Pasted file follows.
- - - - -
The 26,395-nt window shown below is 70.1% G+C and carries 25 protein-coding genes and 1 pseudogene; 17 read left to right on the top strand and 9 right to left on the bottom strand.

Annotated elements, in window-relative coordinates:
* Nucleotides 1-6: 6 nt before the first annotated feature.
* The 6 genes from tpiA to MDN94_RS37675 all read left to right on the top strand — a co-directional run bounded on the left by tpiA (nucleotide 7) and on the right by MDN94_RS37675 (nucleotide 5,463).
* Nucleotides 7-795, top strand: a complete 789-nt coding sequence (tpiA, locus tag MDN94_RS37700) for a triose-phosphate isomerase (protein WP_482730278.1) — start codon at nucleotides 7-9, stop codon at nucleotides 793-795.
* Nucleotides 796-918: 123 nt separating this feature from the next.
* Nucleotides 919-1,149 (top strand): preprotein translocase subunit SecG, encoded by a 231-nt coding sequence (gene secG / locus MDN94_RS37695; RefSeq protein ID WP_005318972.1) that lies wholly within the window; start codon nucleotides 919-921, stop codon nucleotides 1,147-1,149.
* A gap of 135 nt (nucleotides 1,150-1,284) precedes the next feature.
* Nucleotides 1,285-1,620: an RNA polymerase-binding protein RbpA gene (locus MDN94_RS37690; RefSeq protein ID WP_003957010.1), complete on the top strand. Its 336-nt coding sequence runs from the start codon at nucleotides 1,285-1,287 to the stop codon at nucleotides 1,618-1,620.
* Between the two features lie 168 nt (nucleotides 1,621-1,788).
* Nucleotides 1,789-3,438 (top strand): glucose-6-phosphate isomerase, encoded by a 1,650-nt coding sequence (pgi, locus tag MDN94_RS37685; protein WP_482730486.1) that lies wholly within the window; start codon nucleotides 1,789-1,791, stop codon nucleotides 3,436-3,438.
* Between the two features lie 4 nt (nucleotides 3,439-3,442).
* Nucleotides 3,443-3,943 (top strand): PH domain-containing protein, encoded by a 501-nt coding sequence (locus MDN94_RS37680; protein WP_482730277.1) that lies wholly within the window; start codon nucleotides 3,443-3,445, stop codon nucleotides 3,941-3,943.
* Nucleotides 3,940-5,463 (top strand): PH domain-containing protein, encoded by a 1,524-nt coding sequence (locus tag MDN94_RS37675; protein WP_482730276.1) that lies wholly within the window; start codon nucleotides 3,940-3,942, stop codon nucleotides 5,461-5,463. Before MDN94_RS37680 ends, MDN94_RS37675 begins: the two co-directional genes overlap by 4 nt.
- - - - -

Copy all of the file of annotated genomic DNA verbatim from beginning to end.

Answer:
The 26,395-nt window shown below is 70.1% G+C and carries 25 protein-coding genes and 1 pseudogene; 17 read left to right on the top strand and 9 right to left on the bottom strand.

Annotated elements, in window-relative coordinates:
* Nucleotides 1-6: 6 nt before the first annotated feature.
* The 6 genes from tpiA to MDN94_RS37675 all read left to right on the top strand — a co-directional run bounded on the left by tpiA (nucleotide 7) and on the right by MDN94_RS37675 (nucleotide 5,463).
* Nucleotides 7-795, top strand: a complete 789-nt coding sequence (tpiA, locus tag MDN94_RS37700) for a triose-phosphate isomerase (protein WP_482730278.1) — start codon at nucleotides 7-9, stop codon at nucleotides 793-795.
* Nucleotides 796-918: 123 nt separating this feature from the next.
* Nucleotides 919-1,149 (top strand): preprotein translocase subunit SecG, encoded by a 231-nt coding sequence (gene secG / locus MDN94_RS37695; RefSeq protein ID WP_005318972.1) that lies wholly within the window; start codon nucleotides 919-921, stop codon nucleotides 1,147-1,149.
* A gap of 135 nt (nucleotides 1,150-1,284) precedes the next feature.
* Nucleotides 1,285-1,620: an RNA polymerase-binding protein RbpA gene (locus MDN94_RS37690; RefSeq protein ID WP_003957010.1), complete on the top strand. Its 336-nt coding sequence runs from the start codon at nucleotides 1,285-1,287 to the stop codon at nucleotides 1,618-1,620.
* Between the two features lie 168 nt (nucleotides 1,621-1,788).
* Nucleotides 1,789-3,438 (top strand): glucose-6-phosphate isomerase, encoded by a 1,650-nt coding sequence (pgi, locus tag MDN94_RS37685; protein WP_482730486.1) that lies wholly within the window; start codon nucleotides 1,789-1,791, stop codon nucleotides 3,436-3,438.
* Between the two features lie 4 nt (nucleotides 3,439-3,442).
* Nucleotides 3,443-3,943 (top strand): PH domain-containing protein, encoded by a 501-nt coding sequence (locus MDN94_RS37680; protein WP_482730277.1) that lies wholly within the window; start codon nucleotides 3,443-3,445, stop codon nucleotides 3,941-3,943.
* Nucleotides 3,940-5,463 (top strand): PH domain-containing protein, encoded by a 1,524-nt coding sequence (locus tag MDN94_RS37675; protein WP_482730276.1) that lies wholly within the window; start codon nucleotides 3,940-3,942, stop codon nucleotides 5,461-5,463. Before MDN94_RS37680 ends, MDN94_RS37675 begins: the two co-directional genes overlap by 4 nt.